was struck and killed by a street-car. He welcomed most animals that came
his way, but a snake that slithered into the library of his Hartford home
was promptly tossed out a window with fireplace tongs.
Twainians will fondly recall Robert M. Rodney and Minnie M. Brashear's _The
Birds and Beasts of Mark Twain_ (1966), Janet Smith's _Mark Twain on Man
and Beast_ (1972), Maxwell Geismer's _The Higher Animals, A Mark Twain
Bestiary_ (1976) and Shelley Fisher Fishkin's more recent _Mark Twain's
Book of Animals_ (2010). These artfully illustrated volumes document Mark
Twain's depictions of the animals already mentioned above, as well as
bears, chameleons, mules, turkeys, buffaloes, cows, assorted insects,
monkeys, kangaroos, camels, coyotes, and fish. And that's not all! Who
among us can forget, far off in the empty sky, the solitary oesophagus that
slept upon motionless wing?
But these other animals don't rank as high in Mark Twain's estimation as
cats and dogs. The human race may have been damned, but not cats and dogs.
Twain's daughter Susy famously said her mother loved morals, but her father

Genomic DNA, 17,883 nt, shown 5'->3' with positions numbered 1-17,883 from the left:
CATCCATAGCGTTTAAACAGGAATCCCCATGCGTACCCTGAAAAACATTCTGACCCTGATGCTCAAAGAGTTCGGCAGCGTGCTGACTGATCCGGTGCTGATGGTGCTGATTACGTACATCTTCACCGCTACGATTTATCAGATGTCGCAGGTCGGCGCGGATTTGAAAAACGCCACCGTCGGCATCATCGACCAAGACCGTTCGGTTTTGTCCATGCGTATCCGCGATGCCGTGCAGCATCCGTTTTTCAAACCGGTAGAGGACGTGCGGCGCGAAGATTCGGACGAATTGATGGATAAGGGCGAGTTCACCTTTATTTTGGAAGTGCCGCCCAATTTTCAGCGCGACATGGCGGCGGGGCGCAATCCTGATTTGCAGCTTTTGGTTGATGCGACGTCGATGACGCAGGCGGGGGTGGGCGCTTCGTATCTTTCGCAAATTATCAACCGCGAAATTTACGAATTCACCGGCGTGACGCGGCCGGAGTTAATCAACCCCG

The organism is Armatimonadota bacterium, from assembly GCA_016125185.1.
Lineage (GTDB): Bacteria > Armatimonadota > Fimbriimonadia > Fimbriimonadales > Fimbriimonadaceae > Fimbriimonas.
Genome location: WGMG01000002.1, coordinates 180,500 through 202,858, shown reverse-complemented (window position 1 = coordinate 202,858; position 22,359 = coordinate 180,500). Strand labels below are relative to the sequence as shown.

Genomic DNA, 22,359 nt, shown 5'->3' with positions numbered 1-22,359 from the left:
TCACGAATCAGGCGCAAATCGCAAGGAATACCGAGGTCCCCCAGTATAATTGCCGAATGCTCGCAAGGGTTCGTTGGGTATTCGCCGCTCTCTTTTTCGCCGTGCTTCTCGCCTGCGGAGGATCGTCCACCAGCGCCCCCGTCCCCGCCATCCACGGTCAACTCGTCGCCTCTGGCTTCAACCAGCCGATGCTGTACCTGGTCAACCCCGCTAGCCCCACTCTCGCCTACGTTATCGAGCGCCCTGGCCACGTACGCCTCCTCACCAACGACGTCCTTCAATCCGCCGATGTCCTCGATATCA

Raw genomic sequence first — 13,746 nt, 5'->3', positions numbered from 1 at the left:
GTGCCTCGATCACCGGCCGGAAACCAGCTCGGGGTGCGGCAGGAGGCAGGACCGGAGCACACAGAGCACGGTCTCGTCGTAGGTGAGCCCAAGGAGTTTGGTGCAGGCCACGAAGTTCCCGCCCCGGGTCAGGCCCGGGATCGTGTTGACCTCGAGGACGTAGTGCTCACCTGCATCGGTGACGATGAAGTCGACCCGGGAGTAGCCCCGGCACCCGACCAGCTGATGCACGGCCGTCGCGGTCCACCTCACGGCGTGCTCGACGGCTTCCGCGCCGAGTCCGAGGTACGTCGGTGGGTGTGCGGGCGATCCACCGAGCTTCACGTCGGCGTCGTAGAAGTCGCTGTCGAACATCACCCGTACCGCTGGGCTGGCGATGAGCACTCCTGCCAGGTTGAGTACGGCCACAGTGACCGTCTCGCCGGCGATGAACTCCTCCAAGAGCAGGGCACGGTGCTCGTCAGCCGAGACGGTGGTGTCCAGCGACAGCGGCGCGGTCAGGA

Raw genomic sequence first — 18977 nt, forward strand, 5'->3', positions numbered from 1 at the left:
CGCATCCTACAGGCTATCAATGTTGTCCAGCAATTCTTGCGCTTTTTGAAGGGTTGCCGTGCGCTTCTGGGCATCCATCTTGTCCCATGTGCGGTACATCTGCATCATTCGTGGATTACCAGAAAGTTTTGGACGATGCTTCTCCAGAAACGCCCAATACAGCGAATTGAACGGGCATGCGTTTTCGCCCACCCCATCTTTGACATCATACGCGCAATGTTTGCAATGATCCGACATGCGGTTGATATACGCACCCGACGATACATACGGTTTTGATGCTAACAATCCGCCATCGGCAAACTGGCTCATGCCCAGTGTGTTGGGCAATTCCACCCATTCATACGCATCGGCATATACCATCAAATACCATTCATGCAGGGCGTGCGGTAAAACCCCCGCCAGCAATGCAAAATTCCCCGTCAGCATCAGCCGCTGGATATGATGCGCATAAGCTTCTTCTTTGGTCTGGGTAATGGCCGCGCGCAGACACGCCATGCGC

loved cats, and she was right. No matter where he lived he always had cats
in his life. While the same cannot be said for Twain's relationship with
dogs, he wrote an entire book about a dog--not a cat, and he wrote to his
friend William Dean Howells that he hoped to go to dog's heaven, not man's.
So it seems inevitable that well-known Mark Twain scholars Mark Dawidziak
and Kent Rasmussen would come along, and it's suddenly Twaining cats and
dogs: Abner, Agnes, Bismark, Bummer, Catullus, Cataline, Cattaraugus,
Catasauqua, Motley, Stray Kit, Fraulein, Lazy, Buffalo Bill, Soapy Sal,
Prosper le Gai, Cleveland, Fix, Peter, Sin, Satan, Famine, Pestilence, Sour
Mash, Tom Quartz, Appollinaris, Zoroaster, Blatherskite, Lazarus, Babylon,
Bones, Belchazar, Elihu Vedder, Genesis, Deuteronomy, Germania, Bambino,
Andrew Jackson, Ananda, Annanci, Socrates Goldenrod Slee, Jo Cook,
Sackcloth, Sackcloth, Ashes, Tammany, Sinbad, Danbury, Billiards, Aileen
Mavourneen, Mark Twain and Mark Twain. The listings of two Sackcloths and
two Twains are not typos. This cloudburst of cats and dogs is not a
complete list, but most of these dogs and cats appear in the two volumes
just published. If you want to test your Twainian credentials, identify
which of these are dogs and which are cats, and then read these books to
check your answers.
Dawidziak collects together forty stories and extracts from Twain's
writings about cats, and Rasmussen has gathered forty-six about dogs. The
pieces selected range from entire stories to short extracts from a variety
of sources that include well-known newspapers, obscure newspapers, Twain's
correspondence, Twain's own memoirs, and other memoirs by his longtime